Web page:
This is something that's been on my mind recently, as someone asked me about healthy eating and my opinion on buying the right meats and produce, etc. I thought I would share this little story...
Josh and I spent the first eight months of this year living on a cattle farm. It was an amazing, eye-opening experience, providing us with wisdom and knowledge to take with us for years to come. We experienced first-hand the hard work, care and dedication it takes to properly raise livestock.
Our cattle are grass-fed, free range, all natural and organically raised. Once a certain weight, They are sold to another farm to be finished and distributed to grocers in New England, including Whole Foods.
One of our many stockers. These cows are between 2-3 years old and come to our farm for a few months to be fed and cared for until they reach a desired weight, at which point they get sold to another farm. I spent most of my time hanging out with these gals. This one would let me pet her and take feed right from my hand.
While on the farm, we also learned a little bit about the technical terms behind selling and buying meats. We learned that the difference between “organic” and “natural” is simply in the licensing. You can raise your livestock totally organic, but unless you pay the extra fees for proper licensing, you can only sell to grocers and butcher shops as “natural.”
My first week on the farm, getting to know the residents
I recently read an article about antibiotics in meats and how so many people are turning away from them. While I agree that buying natural is better, I also learned a bit about this topic as well. Yes, there are some companies that are known to pump antibiotics and other various growth-promoting hormones into their livestock throughout the animals entire life, but the truth is, all it takes is for a single dose of antibiotic to change the meats licensing and labeling.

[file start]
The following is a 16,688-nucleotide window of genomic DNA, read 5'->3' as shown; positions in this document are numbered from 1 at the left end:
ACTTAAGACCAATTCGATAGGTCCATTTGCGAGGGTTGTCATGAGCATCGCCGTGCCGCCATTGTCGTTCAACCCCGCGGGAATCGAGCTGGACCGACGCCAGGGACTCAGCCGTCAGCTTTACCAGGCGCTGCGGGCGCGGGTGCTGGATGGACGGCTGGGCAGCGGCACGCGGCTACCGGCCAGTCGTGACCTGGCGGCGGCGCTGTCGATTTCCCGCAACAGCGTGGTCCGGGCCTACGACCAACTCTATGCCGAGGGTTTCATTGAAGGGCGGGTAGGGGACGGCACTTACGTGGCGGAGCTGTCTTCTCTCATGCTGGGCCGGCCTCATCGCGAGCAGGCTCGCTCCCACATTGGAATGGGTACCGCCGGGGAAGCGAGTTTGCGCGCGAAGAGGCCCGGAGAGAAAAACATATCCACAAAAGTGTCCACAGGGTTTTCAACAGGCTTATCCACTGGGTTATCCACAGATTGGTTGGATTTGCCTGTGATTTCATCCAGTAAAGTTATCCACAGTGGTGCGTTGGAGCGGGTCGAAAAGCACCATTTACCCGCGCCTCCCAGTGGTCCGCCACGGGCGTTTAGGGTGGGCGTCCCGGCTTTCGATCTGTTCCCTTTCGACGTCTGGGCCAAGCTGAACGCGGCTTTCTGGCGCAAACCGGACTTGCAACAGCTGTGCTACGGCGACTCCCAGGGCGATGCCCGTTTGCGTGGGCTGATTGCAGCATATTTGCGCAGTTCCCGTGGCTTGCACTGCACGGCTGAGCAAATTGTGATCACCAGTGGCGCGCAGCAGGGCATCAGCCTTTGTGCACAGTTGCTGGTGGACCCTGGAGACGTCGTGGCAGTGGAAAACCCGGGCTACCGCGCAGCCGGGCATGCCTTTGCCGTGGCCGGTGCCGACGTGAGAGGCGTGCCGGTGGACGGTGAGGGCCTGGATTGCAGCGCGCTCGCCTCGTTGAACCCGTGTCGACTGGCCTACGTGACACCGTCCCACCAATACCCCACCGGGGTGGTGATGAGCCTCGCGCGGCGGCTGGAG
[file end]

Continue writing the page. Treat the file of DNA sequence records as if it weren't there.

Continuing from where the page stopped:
For instance, let's say during a cows first year he gets an eye infection. This is common for young calves as they graze through fields during humid weather where the air is thick and manure particles more apt to settle within the blades of grass. That calf then has to be rounded up and injected with an antibiotic to ease the infection before it spreads. Even if the cow remains totally healthy with no issues for the remaining years of his life, he is no longer considered “natural” because of ONE dose of antibiotics during his first year.
I hope you can see what I'm trying to get at. With all of the health food fads and phases, and the rise in awareness of healthy eating, people are quick to say “no” to foods that might not actually be that bad. Yes, do your research, learn where your meat comes from and care about how they are raised. By all means, go with what you believe to be the healthy choice. But also remember, not everything is as bad as it seems.
Feed time for these impatient ladies. Haven't even fully lowered the bale yet and they're already munching away!
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